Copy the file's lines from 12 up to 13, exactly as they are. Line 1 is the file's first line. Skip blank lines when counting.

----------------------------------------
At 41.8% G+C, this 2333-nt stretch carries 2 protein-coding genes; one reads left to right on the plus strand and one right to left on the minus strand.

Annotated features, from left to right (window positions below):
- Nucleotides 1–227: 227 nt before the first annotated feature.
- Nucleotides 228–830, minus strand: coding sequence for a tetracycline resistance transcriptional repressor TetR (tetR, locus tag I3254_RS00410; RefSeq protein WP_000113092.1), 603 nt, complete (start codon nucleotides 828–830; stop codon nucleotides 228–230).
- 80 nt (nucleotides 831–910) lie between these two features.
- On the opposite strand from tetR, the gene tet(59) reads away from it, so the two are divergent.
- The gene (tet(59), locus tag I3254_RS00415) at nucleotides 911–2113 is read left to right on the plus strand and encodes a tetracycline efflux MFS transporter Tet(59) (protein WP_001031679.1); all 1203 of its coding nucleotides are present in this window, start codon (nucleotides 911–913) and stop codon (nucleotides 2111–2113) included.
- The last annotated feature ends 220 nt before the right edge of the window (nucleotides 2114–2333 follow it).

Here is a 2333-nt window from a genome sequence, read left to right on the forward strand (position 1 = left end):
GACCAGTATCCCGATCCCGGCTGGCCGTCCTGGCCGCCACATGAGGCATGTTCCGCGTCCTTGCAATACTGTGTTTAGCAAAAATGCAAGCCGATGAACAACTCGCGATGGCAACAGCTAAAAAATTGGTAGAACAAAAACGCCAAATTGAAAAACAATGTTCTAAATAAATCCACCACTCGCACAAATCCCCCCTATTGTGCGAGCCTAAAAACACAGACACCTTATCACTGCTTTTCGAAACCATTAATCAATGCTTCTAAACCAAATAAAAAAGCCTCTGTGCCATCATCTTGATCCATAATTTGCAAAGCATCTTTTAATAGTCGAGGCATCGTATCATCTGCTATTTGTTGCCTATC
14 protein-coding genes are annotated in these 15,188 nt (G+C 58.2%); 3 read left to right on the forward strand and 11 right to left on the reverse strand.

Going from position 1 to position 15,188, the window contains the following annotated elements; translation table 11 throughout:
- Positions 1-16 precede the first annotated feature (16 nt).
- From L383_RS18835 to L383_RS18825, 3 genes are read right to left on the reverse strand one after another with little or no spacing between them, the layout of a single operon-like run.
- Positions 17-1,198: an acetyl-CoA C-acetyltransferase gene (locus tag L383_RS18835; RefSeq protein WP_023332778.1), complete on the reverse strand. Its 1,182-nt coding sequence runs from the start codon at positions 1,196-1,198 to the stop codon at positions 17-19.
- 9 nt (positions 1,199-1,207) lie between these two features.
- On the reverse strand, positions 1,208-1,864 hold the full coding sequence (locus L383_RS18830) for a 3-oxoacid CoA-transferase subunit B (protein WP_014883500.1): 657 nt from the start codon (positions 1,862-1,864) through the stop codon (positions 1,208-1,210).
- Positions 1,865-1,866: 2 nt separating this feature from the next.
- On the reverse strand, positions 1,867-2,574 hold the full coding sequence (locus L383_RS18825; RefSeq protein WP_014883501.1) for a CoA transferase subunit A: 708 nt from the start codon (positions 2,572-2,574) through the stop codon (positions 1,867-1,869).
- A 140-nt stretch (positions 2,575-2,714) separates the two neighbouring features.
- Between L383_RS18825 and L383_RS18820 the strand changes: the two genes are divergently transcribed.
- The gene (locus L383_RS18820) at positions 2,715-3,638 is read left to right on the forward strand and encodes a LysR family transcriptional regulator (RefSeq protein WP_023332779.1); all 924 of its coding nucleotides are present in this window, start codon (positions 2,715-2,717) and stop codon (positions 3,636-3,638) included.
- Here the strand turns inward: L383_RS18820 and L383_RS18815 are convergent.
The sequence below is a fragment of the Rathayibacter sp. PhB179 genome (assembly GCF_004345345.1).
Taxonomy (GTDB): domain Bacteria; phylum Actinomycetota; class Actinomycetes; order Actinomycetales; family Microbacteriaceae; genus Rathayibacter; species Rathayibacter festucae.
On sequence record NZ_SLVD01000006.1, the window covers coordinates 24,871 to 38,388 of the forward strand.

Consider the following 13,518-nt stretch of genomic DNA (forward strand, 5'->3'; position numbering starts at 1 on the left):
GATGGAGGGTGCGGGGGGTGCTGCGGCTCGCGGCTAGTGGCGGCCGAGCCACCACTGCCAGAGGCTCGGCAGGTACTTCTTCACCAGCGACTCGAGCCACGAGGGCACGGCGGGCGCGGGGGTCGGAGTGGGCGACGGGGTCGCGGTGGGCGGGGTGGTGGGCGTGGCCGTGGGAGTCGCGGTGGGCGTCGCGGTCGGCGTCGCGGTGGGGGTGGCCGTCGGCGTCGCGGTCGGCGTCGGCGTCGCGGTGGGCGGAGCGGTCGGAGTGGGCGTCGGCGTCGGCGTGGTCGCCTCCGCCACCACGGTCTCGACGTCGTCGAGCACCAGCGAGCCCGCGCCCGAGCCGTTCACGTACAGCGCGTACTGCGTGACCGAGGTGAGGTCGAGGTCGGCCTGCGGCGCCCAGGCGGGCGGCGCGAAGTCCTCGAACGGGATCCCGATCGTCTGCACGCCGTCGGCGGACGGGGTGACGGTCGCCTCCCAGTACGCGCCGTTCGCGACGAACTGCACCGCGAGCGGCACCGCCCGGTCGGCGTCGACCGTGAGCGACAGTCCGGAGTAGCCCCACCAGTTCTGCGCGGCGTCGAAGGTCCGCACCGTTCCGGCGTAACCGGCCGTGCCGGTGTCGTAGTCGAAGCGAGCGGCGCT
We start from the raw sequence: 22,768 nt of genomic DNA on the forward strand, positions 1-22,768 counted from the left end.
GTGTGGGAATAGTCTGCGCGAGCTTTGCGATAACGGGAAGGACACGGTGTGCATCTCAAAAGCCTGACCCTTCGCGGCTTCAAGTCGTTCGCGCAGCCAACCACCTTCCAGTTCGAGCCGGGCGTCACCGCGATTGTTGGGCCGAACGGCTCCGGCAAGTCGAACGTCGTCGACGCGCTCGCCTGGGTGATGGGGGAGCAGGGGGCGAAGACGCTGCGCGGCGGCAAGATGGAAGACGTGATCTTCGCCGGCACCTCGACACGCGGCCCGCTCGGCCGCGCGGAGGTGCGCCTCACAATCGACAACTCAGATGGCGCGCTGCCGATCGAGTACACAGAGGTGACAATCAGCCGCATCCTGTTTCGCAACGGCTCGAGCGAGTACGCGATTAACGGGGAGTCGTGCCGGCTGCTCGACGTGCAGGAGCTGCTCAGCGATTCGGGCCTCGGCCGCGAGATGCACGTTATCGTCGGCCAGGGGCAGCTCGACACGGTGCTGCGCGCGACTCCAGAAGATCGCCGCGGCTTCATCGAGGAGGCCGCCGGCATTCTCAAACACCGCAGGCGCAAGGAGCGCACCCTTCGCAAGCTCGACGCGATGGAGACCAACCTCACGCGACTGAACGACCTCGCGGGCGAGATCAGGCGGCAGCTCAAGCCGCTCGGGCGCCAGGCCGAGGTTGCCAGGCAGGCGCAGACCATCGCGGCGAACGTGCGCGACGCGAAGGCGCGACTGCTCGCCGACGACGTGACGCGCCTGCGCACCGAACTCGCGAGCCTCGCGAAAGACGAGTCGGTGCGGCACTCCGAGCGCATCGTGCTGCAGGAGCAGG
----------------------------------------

Going from position 1 to position 15,188, the window contains the following annotated elements; translation table 11 throughout:
- Positions 1-16 precede the first annotated feature (16 nt).